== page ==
The students transcribe hand-written records into electronic form. Pictured is the record of A.N. Varse's fossil discovery in 1895.

The students transcribe hand-written records into electronic form. Pictured is the record of A.N. Varse’s fossil discovery in 1894. It was donated to Wesleyan in 1895.

The research team also found dozens of coral samples stashed away above these cabinets in Exley Science Center.

The research team also found dozens of coral samples stashed above these cabinets in Exley Science Center. “Some of these are now extinct. We will want to catalog these too, but this will be a project for another time,” Thomas said.

McClain-Frederick ’20, Bekele ’19 Excel at Korean Language Speech Contest

Madison McClain-Frederick '20, pictured third from left, and Bethlehem "Betty" Bekele, pictured fourth from left, won prizes at the Five College Korean Language Speech Contest.

Madison McClain-Frederick ’20, pictured third from left, and Bethlehem “Betty” Bekele, pictured fourth from left, won prizes at the Five College Korean Language Speech Contest.

Two Wesleyan students received top prizes in the Five College Korean Language Speech Contest held April 14 at the University of Massachusetts-Amherst. This was Wesleyan’s second year participating in the contest.

The recipients include Madison McClain-Frederick ’20, who took first prize for the beginning level with her speech titled “My Red Sneakers,” and Bethlehem “Betty” Bekele ’19, who took second place at the intermediate level with her speech titled “My Country Ethiopia and Korea.” Bekele is supported through a Center for East Asian Studies language study grant to spend this summer studying language in Korea.

The contest is sponsored by the Five College East Asian Language Program and is open to any college student in New England who is currently enrolled in Korean language classes. Contestants cannot be native Korean speakers nor heritage learners. Participating students must write their own short speeches in Korean.

Hyejoo Back, assistant professor of the practice of East Asian studies, served as the team’s advisor. “My students worked very hard to prepare for the contest,” Back said. “We’re very proud of them.”

Read about the 2016 award recipients in this article.

Inaugural Hamilton Prize Winner Featured in Boston Globe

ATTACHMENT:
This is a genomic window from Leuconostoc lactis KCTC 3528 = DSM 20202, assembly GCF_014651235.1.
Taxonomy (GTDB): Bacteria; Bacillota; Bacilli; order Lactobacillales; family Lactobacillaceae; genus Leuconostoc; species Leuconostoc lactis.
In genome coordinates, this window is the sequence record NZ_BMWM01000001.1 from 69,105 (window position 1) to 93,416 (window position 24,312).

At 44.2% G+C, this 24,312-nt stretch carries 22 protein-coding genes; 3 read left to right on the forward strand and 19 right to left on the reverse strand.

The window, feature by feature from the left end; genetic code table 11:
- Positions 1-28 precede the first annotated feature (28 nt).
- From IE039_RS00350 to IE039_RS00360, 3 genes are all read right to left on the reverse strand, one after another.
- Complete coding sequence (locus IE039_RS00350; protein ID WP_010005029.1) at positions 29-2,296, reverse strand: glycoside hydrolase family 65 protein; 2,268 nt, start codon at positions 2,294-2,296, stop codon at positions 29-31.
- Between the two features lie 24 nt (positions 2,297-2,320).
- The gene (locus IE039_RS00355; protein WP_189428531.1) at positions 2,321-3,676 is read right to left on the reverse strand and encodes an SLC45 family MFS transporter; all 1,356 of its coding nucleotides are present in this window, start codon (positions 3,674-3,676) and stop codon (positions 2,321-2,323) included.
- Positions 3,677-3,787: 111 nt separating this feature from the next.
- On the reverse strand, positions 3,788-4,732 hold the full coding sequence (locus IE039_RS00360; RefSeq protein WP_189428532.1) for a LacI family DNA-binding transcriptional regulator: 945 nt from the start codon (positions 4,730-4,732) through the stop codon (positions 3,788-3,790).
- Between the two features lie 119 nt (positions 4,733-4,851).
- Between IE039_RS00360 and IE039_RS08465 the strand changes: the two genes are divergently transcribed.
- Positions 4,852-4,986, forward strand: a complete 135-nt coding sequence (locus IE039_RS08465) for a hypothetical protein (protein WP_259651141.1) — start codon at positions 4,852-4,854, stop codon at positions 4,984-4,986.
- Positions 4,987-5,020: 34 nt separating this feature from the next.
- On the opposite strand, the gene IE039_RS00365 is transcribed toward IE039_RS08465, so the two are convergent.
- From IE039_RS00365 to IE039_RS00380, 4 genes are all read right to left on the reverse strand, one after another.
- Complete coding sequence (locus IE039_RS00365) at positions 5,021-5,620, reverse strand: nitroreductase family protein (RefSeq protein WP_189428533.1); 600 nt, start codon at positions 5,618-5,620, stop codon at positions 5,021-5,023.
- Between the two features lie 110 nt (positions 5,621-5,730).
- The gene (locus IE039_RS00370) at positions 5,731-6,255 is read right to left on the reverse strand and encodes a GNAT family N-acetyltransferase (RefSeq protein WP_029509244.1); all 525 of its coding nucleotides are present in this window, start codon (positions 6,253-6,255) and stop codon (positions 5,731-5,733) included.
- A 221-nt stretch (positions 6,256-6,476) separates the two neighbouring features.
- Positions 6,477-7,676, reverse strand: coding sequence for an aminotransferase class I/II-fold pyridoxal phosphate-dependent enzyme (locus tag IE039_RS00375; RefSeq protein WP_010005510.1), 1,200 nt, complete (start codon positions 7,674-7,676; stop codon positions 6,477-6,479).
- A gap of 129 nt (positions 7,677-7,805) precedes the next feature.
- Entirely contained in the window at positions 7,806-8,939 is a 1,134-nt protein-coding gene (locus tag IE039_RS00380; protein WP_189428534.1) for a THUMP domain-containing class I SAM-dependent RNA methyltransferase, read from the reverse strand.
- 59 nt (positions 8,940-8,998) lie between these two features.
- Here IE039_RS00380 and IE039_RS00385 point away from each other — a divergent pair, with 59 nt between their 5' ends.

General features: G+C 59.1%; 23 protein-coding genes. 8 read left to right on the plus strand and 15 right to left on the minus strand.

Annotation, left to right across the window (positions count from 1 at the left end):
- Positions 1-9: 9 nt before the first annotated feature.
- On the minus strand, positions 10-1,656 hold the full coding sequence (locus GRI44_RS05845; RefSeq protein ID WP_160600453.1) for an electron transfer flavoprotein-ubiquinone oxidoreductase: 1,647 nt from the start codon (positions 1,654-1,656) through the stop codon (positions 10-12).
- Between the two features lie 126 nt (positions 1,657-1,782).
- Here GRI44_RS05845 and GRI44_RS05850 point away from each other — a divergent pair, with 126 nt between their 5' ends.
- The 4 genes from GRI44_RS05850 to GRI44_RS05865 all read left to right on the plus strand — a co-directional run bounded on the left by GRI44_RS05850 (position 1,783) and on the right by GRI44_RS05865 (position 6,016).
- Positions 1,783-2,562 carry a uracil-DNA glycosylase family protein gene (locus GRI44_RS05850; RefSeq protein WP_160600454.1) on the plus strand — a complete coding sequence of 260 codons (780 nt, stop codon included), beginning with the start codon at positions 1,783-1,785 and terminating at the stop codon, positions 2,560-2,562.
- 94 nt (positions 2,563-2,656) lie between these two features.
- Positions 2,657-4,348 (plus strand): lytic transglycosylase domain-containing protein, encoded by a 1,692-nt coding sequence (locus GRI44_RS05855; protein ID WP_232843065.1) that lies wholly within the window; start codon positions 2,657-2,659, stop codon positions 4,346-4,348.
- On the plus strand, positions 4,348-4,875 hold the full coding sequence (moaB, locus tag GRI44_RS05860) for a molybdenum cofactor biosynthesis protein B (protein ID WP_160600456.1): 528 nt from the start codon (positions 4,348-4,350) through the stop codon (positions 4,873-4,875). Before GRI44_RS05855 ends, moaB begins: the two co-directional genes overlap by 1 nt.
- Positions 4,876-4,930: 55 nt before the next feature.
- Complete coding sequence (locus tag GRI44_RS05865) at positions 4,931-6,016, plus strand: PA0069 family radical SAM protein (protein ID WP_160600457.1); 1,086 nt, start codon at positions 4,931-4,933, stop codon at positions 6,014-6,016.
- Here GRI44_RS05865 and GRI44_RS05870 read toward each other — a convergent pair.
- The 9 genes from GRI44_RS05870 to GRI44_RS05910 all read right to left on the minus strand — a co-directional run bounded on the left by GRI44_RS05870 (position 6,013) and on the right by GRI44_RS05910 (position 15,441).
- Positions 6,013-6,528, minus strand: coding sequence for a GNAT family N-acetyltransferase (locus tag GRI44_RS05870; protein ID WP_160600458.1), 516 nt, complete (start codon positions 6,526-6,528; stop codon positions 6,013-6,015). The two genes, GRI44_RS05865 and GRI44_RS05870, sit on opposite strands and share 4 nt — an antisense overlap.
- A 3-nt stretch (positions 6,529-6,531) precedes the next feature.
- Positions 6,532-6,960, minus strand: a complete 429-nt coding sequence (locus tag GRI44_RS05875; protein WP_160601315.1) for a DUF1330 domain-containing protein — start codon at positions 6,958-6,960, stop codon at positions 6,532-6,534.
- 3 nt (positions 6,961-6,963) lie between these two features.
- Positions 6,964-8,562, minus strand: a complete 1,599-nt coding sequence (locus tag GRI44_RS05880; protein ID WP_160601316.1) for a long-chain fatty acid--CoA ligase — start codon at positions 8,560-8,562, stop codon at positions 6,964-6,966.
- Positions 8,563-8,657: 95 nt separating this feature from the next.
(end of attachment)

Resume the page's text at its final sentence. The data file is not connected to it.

Audrey Pratt, winner of the inaugural Wesleyan University Hamilton Prize for Creativity. (Photo by Betsy Pratt).

Audrey Pratt, winner of the inaugural Wesleyan University Hamilton Prize for Creativity. (Photo by Betsy Pratt.)

The Boston Globe recently published a profile of Audrey Pratt, an incoming student in Wesleyan’s Class of 2021 and the winner of the inaugural Wesleyan University Hamilton Prize for Creativity. Pratt, a graduate of Needham (Mass.) High School, won a four-year, full-tuition scholarship to Wesleyan for her short fiction submission, “Thorns, Black and White.”

Pratt, who was accepted early decision to Wesleyan, told the Globe that when she applied for the prize, she “didn’t think in a million years I’d win,” but she was excited for the chance to have Lin-Manuel Miranda ’02 and Thomas Kail ’99 read her work. Miranda, writer/creator and former star, and Kail, the director of Hamilton, are co-chairs of the alumni selection committee for the prize.

Wesleyan received more than 600 entries, including short stories, slam poetry, screenplays and songs.

Pratt described her entry as “a dark fantasy story, almost a modern Grimm fairy tale, about a forest, the coming of age process, girls with antlers and other monstrous versions of forest creatures.”

Pratt has written stories as long as she can remember. She was captain of her high school’s speech and debate team, a member of the all-female robotics team, and a member of the National Honor Society. At Wesleyan, she plans to study creative writing, neuroscience and behavior, and film.

“I’m going to take this opportunity and run with it,” she told the Globe. “It has given me a lot to live up [to], but I’m going to try my best and make everyone proud.”

Read more about Pratt and the Hamilton Prize here.

Biology Team Samples Drought-Tolerant Bacteria in Death Valley

Nicole DelGaudio ’18 samples the rhizospheres of a juniper tree at about 7,000 feet above sea level.

Nicole DelGaudio ’18 samples the rhizosphere of a juniper tree.

This spring, a research team from Wesleyan traveled to Death Valley National Park to explore the ways bacteria diversifies in extreme environments.